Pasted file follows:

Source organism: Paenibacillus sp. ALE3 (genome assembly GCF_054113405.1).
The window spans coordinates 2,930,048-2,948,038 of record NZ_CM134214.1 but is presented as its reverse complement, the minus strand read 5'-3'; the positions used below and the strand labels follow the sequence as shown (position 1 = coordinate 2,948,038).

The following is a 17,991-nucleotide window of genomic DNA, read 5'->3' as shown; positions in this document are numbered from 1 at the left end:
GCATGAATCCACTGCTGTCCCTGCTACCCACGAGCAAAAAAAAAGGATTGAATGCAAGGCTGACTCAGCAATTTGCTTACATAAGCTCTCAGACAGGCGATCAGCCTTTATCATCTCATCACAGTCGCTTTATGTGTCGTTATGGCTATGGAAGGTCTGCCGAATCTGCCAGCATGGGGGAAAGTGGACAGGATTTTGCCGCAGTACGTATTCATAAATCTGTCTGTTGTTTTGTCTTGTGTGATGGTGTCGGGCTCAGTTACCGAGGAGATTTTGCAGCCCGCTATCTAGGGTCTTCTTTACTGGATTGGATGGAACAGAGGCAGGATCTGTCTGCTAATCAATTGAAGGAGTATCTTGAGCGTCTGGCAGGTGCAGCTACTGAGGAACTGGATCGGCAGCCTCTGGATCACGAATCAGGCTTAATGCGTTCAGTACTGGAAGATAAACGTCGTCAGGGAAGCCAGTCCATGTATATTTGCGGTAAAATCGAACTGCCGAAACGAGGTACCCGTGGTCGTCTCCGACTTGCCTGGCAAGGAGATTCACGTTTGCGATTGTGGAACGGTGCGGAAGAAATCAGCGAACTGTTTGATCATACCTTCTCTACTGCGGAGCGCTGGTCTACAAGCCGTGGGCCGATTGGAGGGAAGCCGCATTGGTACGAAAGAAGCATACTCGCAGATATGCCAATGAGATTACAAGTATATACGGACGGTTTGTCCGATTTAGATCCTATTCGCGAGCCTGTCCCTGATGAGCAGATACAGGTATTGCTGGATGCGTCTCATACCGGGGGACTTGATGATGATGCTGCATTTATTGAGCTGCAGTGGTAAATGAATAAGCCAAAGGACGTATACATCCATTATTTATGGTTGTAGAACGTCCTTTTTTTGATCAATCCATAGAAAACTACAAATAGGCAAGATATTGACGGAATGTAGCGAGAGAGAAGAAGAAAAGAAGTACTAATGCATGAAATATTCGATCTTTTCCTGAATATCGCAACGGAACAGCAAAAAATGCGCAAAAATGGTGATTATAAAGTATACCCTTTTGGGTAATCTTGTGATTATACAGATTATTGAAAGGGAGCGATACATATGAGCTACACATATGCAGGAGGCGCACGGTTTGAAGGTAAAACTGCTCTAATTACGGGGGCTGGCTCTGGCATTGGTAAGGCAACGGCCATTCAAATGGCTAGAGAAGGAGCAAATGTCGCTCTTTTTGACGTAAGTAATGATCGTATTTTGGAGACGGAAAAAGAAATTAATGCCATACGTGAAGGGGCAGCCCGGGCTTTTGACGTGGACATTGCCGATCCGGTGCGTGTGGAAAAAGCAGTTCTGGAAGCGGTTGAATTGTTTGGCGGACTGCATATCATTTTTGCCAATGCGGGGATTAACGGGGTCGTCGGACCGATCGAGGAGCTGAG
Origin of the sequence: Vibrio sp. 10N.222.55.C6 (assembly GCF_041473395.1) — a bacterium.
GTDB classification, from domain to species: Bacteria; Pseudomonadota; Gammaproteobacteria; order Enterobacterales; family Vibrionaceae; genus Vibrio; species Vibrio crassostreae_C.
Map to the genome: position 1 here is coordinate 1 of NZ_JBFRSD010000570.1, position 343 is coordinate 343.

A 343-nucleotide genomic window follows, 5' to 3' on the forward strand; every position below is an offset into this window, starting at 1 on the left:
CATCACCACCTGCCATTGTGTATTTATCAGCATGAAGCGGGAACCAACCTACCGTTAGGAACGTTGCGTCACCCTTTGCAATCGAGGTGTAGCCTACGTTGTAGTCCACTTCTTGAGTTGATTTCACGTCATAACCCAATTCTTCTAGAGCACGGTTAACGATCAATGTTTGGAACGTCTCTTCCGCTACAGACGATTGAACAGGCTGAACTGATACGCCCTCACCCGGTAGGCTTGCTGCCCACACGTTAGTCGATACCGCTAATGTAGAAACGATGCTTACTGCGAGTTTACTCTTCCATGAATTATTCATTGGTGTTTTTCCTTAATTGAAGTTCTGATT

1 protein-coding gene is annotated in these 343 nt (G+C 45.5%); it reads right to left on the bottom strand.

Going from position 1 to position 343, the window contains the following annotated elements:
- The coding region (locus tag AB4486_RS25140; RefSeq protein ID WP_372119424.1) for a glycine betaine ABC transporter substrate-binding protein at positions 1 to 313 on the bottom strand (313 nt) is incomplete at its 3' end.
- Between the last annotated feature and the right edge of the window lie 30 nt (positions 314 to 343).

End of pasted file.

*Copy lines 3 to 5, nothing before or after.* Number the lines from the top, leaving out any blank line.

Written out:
The following is a 17,991-nucleotide window of genomic DNA, read 5'->3' as shown; positions in this document are numbered from 1 at the left end:
GCATGAATCCACTGCTGTCCCTGCTACCCACGAGCAAAAAAAAAGGATTGAATGCAAGGCTGACTCAGCAATTTGCTTACATAAGCTCTCAGACAGGCGATCAGCCTTTATCATCTCATCACAGTCGCTTTATGTGTCGTTATGGCTATGGAAGGTCTGCCGAATCTGCCAGCATGGGGGAAAGTGGACAGGATTTTGCCGCAGTACGTATTCATAAATCTGTCTGTTGTTTTGTCTTGTGTGATGGTGTCGGGCTCAGTTACCGAGGAGATTTTGCAGCCCGCTATCTAGGGTCTTCTTTACTGGATTGGATGGAACAGAGGCAGGATCTGTCTGCTAATCAATTGAAGGAGTATCTTGAGCGTCTGGCAGGTGCAGCTACTGAGGAACTGGATCGGCAGCCTCTGGATCACGAATCAGGCTTAATGCGTTCAGTACTGGAAGATAAACGTCGTCAGGGAAGCCAGTCCATGTATATTTGCGGTAAAATCGAACTGCCGAAACGAGGTACCCGTGGTCGTCTCCGACTTGCCTGGCAAGGAGATTCACGTTTGCGATTGTGGAACGGTGCGGAAGAAATCAGCGAACTGTTTGATCATACCTTCTCTACTGCGGAGCGCTGGTCTACAAGCCGTGGGCCGATTGGAGGGAAGCCGCATTGGTACGAAAGAAGCATACTCGCAGATATGCCAATGAGATTACAAGTATATACGGACGGTTTGTCCGATTTAGATCCTATTCGCGAGCCTGTCCCTGATGAGCAGATACAGGTATTGCTGGATGCGTCTCATACCGGGGGACTTGATGATGATGCTGCATTTATTGAGCTGCAGTGGTAAATGAATAAGCCAAAGGACGTATACATCCATTATTTATGGTTGTAGAACGTCCTTTTTTTGATCAATCCATAGAAAACTACAAATAGGCAAGATATTGACGGAATGTAGCGAGAGAGAAGAAGAAAAGAAGTACTAATGCATGAAATATTCGATCTTTTCCTGAATATCGCAACGGAACAGCAAAAAATGCGCAAAAATGGTGATTATAAAGTATACCCTTTTGGGTAATCTTGTGATTATACAGATTATTGAAAGGGAGCGATACATATGAGCTACACATATGCAGGAGGCGCACGGTTTGAAGGTAAAACTGCTCTAATTACGGGGGCTGGCTCTGGCATTGGTAAGGCAACGGCCATTCAAATGGCTAGAGAAGGAGCAAATGTCGCTCTTTTTGACGTAAGTAATGATCGTATTTTGGAGACGGAAAAAGAAATTAATGCCATACGTGAAGGGGCAGCCCGGGCTTTTGACGTGGACATTGCCGATCCGGTGCGTGTGGAAAAAGCAGTTCTGGAAGCGGTTGAATTGTTTGGCGGACTGCATATCATTTTTGCCAATGCGGGGATTAACGGGGTCGTCGGACCGATCGAGGAGCTGAG
Origin of the sequence: Vibrio sp. 10N.222.55.C6 (assembly GCF_041473395.1) — a bacterium.